Why Is Primary Care Important? Better health outcomes Lower costs Greater equity in health Why Is Primary Care Important? Better health outcomes Lower costs Greater equity in health Starfield 09/04 PC 2945 04 -134

Evidence of the Benefits of a Primary Care-Oriented Health System Starfield 09/04 PC 2946 Evidence of the Benefits of a Primary Care-Oriented Health System Starfield 09/04 PC 2946 04 -136

Primary Care Scores, 1980 s and 1990 s 1980 s 1990 s Belgium France* Primary Care Scores, 1980 s and 1990 s 1980 s 1990 s Belgium France* Germany United States 0. 8 0. 5 0. 2 0. 4 0. 3 0. 4 Australia Canada Japan* Sweden 1. 1 1. 2 0. 8 0. 9 Denmark Finland Netherlands Spain* United Kingdom 1. 5 1. 7 1. 5 1. 4 1. 9 *Scores available only for the 1990 s Starfield 10/02 IC 2238 02 -185

Primary Care Score vs. Health Care Expenditures, 1997 UK DK NTH SP FIN AUS Primary Care Score vs. Health Care Expenditures, 1997 UK DK NTH SP FIN AUS SWE CAN JAP GER BEL FR US Starfield 10/00 IC 1731 00 -133

Primary Care Strength and Premature Mortality in 18 OECD Countries 10000 PYLL Low PC Primary Care Strength and Premature Mortality in 18 OECD Countries 10000 PYLL Low PC Countries* 5000 High PC Countries* 0 1970 1980 Year 1990 2000 *Predicted PYLL (both genders) estimated by fixed effects, using pooled cross-sectional time series design. Analysis controlled for GDP, percent elderly, doctors/capita, average income (ppp), alcohol and tobacco use. R 2(within)=0. 77. Starfield 10/04 09/04 Source: Macinko et al, Health Serv Res 2003; 38: 831 -65. IC 2953 04 -247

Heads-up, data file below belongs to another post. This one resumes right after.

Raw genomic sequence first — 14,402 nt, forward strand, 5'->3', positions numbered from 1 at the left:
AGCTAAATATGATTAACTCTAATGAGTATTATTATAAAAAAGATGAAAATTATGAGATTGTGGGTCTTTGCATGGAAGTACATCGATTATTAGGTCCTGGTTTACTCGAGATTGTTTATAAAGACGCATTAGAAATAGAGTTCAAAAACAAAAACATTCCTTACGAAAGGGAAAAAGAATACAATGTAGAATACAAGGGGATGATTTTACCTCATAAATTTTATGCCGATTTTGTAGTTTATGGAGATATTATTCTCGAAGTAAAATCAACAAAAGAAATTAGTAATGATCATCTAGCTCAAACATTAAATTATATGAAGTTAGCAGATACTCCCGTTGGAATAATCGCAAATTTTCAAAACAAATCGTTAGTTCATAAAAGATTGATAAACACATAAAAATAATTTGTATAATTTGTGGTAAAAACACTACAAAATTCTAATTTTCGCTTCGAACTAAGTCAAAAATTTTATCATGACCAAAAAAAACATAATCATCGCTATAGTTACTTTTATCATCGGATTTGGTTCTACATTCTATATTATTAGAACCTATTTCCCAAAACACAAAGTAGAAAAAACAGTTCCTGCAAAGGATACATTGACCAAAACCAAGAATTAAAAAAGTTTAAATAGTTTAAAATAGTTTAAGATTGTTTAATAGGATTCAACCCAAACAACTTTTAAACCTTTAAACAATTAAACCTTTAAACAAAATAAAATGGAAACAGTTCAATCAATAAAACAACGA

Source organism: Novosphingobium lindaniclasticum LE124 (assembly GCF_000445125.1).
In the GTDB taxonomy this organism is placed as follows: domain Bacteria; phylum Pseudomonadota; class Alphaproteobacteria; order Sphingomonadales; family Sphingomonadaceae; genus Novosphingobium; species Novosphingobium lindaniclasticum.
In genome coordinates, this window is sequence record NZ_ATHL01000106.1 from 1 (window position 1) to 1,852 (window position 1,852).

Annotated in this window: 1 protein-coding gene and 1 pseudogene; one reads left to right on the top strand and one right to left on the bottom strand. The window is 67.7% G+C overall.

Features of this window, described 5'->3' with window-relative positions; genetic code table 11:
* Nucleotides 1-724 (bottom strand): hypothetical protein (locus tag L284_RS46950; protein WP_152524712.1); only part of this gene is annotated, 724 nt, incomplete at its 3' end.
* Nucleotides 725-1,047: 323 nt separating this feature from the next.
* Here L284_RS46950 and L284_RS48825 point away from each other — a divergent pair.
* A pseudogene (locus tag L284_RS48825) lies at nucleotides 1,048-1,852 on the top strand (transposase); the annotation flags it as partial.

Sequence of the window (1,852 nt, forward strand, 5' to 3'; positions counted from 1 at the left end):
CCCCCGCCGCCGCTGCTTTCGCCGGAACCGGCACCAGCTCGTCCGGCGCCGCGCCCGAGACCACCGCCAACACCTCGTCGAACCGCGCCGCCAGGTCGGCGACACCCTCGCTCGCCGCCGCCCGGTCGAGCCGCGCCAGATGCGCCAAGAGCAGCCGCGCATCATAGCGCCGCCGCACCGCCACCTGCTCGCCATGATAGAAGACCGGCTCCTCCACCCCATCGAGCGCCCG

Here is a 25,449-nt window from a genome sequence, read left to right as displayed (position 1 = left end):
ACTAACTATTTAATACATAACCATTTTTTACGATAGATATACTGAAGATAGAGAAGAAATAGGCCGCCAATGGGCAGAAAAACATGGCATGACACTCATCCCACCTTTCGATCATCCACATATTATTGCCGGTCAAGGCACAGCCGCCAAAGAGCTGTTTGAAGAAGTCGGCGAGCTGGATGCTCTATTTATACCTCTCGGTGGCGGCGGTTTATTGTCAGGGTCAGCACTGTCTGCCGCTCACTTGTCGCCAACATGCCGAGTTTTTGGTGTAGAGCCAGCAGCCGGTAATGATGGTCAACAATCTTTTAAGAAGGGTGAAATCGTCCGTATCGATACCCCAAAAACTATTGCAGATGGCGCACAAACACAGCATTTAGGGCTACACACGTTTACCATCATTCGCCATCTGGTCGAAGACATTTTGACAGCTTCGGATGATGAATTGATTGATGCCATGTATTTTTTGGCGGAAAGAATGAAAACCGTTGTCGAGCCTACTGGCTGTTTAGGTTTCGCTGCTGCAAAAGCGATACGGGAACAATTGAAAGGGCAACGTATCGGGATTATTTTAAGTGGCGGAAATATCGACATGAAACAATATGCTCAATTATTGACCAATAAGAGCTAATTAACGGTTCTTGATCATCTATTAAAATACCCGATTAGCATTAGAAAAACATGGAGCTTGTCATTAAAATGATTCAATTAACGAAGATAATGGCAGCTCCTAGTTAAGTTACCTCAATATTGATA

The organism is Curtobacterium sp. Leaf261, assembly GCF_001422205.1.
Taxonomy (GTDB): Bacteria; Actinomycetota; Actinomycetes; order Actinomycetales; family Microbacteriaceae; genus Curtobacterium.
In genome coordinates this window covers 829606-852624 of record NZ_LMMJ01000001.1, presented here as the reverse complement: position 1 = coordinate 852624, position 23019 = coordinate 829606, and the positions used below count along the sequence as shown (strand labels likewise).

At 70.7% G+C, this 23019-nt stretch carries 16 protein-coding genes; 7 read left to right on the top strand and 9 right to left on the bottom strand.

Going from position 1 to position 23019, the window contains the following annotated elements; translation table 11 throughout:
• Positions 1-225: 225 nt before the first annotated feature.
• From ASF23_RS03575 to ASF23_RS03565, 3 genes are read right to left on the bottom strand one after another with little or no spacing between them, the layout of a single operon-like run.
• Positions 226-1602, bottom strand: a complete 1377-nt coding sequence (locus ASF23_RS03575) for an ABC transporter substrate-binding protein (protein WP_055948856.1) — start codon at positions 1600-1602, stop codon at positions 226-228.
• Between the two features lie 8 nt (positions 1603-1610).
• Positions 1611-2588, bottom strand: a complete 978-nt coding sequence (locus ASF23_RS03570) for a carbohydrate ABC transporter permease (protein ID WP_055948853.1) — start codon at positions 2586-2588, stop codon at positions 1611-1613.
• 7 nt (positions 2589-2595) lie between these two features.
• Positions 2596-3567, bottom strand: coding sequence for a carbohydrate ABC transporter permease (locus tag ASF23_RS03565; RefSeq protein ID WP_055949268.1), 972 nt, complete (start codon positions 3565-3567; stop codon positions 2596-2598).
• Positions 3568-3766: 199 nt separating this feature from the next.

Health in the US Relative* to 13 Other Large Industrialized Countries 1980 s 2000 Health in the US Relative* to 13 Other Large Industrialized Countries 1980 s 2000 Life expectancy (LE) At birth At age 60 Potential years of life lost*** 13 13 7 12 4 -7 12 Healthy life expectancy (HLE) At birth - 12 At age 60 - 12 - *1 = best rank **age-adjusted ***at age 70 12 Percentage of HLE Cancer death rate** Cancer incidence Ischemic heart disease death rate** Sources: OECD. Health at a Glance, 2003. WHO. World Health Report 2004. 12 of 12 4 of 7 10 -11 of 12 Starfield 03/05 IC 3125